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Steve Jobs built Apple using a simple piece of advice from his dad: ‘He loved doing things right’



Steve Jobs built Apple using a simple piece of advice from his dad: ‘He loved doing things right’

Some fathers teach their kids how to shoot three-pointers or make hamburgers. Apple co-founder Steve Jobs’ dad Paul taught him how to build a fence around their home in Mountain View, California.

The process taught him how to be detail-oriented, a mindset he enforced at Apple, Jobs’ biographer Walter Isaacson told CBS’s “60 Minutes” in 2011.

Paul told his son, “You’ve got to make the back of the fence, that nobody will see, just as good looking as the front of the fence,” Isaacson recounted. “Even though nobody will see it, you will know, and that will show that you’re dedicated to making something perfect.”

As Jobs told Isaacson, “He loved doing things right.”

At Apple, Jobs made sure every detail was of the highest quality, Isaacson wrote in the “Steve Jobs” biography. He insisted that the insides of microchips looked beautiful, and that every screw “had expensive plating.”

Jobs said maintaining that standard of beauty helped him “sleep well at night,” he told Playboy magazine in 1985.

“When you’re a carpenter making a beautiful chest of drawers, you’re not going to use a piece of plywood on the back, even though it faces the wall,” he said, echoing his father.  

Jobs isn’t the only person whose father shaped their lives and careers. Here are five more people who succeeded by following advice from their dads:

Mark Cuban: Your time is highly valuable

For much of Mark Cuban’s childhood, his dad Norton worked 60 hours per week for a company that upholstered cars outside of Pittsburgh, Cuban told CNBC Make It in February. Sometimes, Cuban went to work with him and helped sweep floors.

The lesson was implicit: This is what you have to do when you work for someone else, Cuban said.

“This time wasn’t spent to learn about what my dad did, but to learn that his job didn’t have a future,” Cuban said. “His time was never his own … he wanted me to create my own path.”

The experience made Cuban want to be an entrepreneur, so he could make and live by his own schedule, he said in a MasterClass course earlier this year.

Dwayne ‘The Rock’ Johnson: Whatever you do, give as much effort as you can

Whether he was wrestling, acting or playing college football, Dwayne “The Rock” Johnson kept one piece of advice, from his father, at the center of his mind. “Give every f—ing ounce of effort you can; to give the best performance you can give,” Johnson wrote in a 2017 Instagram post.

“Back when I was a punk kid, my dad would take me to the gym on weekends and kick the s–t [out of] me in the weight room and on the wrestling mats,” Johnson wrote. “He’d say, ‘You didn’t get up early to come here and give half-ass effort. Leave it all in the gym.”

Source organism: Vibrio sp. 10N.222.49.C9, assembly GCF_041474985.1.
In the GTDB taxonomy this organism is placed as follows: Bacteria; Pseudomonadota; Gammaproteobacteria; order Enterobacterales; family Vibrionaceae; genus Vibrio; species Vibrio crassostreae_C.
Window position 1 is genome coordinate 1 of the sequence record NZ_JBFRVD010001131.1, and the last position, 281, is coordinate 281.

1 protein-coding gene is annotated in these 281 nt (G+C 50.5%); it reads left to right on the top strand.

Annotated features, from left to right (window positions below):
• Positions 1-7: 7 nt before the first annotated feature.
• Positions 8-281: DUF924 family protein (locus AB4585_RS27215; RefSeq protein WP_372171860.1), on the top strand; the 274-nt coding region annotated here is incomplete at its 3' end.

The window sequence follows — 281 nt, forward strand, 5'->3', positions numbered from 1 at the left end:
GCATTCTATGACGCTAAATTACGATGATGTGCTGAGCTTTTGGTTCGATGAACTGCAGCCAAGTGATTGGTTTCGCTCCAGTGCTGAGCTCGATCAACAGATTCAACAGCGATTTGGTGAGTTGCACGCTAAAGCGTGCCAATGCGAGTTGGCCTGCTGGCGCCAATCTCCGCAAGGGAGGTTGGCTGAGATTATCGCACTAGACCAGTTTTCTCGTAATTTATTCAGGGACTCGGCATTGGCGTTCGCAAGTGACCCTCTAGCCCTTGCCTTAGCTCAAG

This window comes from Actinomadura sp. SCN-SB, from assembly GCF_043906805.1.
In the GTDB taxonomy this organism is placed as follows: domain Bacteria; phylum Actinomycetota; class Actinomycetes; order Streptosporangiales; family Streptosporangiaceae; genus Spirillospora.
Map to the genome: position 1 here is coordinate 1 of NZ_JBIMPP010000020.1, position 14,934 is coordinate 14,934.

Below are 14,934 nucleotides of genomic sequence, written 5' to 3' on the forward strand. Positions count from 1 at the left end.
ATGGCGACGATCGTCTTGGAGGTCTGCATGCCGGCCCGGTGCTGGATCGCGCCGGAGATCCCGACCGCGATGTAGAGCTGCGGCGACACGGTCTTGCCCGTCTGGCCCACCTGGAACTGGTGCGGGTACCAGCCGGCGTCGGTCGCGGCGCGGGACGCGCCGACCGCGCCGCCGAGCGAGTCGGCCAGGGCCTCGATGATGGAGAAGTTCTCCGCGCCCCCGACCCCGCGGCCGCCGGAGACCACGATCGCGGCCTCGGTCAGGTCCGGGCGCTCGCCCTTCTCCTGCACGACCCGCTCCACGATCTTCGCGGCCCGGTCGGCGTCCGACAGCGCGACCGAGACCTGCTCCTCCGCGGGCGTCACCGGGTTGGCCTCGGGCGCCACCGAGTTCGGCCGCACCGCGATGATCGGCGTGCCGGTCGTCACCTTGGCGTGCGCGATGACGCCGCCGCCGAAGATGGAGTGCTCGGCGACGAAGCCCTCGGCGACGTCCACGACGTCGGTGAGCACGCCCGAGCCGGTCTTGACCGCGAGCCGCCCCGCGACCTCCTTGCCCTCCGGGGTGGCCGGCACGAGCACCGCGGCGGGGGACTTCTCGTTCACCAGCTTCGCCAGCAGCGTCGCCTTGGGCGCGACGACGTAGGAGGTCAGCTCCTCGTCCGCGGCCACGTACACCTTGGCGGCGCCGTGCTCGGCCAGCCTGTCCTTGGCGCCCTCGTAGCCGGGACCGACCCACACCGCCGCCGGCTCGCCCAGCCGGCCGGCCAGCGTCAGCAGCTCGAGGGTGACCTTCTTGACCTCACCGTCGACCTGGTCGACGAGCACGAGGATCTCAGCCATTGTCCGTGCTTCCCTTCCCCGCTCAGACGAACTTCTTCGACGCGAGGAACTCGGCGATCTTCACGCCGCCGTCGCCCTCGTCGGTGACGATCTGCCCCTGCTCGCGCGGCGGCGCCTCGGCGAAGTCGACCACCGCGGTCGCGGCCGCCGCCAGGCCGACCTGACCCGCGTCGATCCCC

Sara Blakely: Failure should be encouraged

Growing up, billionaire Spanx founder Sara Blakely’s dad often asked her a question at the dinner table, she told CNBC’s “Squawk Box” in 2013: “What have you failed at this week?”

“My dad growing up encouraged me and my brother to fail,” Blakely said. “The gift he was giving me is that failure is [when you are] not trying versus the outcome. It’s really allowed me to be much freer in trying things and spreading my wings in life.”

The advice got Blakely through the ups and downs of her early career. She wanted to be a lawyer, but “basically bombed the LSAT twice,” she said. She tried out to be Goofy at Disney World, but proved too short for the part, and was offered a chipmunk role instead, she added.

Instead, Blakely started selling fax machines door-to-door — and eventually began prototyping her own shapewear, she said.

Marc Randolph: 9 rules for success

After graduating college, Netflix co-founder Marc Randolph got a “handwritten list of instructions” from his dad, he wrote in a 2019 LinkedIn post.

  1. Do at least 10% more than you are asked.
  2. Never, ever, to anybody present as fact opinions on things you don’t know. Takes great care and discipline.
  3. Be courteous and considerate always — up and down.
  4. Don’t knock, don’t complain — stick to constructive, serious criticism.
  5. Don’t be afraid to make decisions when you have the facts on which to make them.
  6. Quantify where possible.
  7. Be open-minded but skeptical.
  8. Be prompt.

Randolph hung the original copy next to his bathroom mirror and passed the advice down to his children, he wrote.

He also added one more rule, he wrote in a separate blog post: “If you apprentice yourself to the smartest people who will take you seriously, you will learn at every step.”

Tony Hawk: Save and invest your money wisely

As a teenage pro-skateboarder, Tony Hawk out-earned his high school teachers. His income, composed of prize money and sponsorships, funded frivolous purchases.

“I would go to Sharper Image and go crazy and buy, like, the new small camera or the tanning bed,” he told Make It in 2018.

It was Hawk’s dad Frank who convinced the then-17-year-old to use some of his money buy a house, he added.

“My dad was the one who encouraged me to put [my money] away, in terms of investing in a house,” said Hawk. “That was one of the smartest things I ever did, because it definitely put my money away [and] made it grow eventually.”

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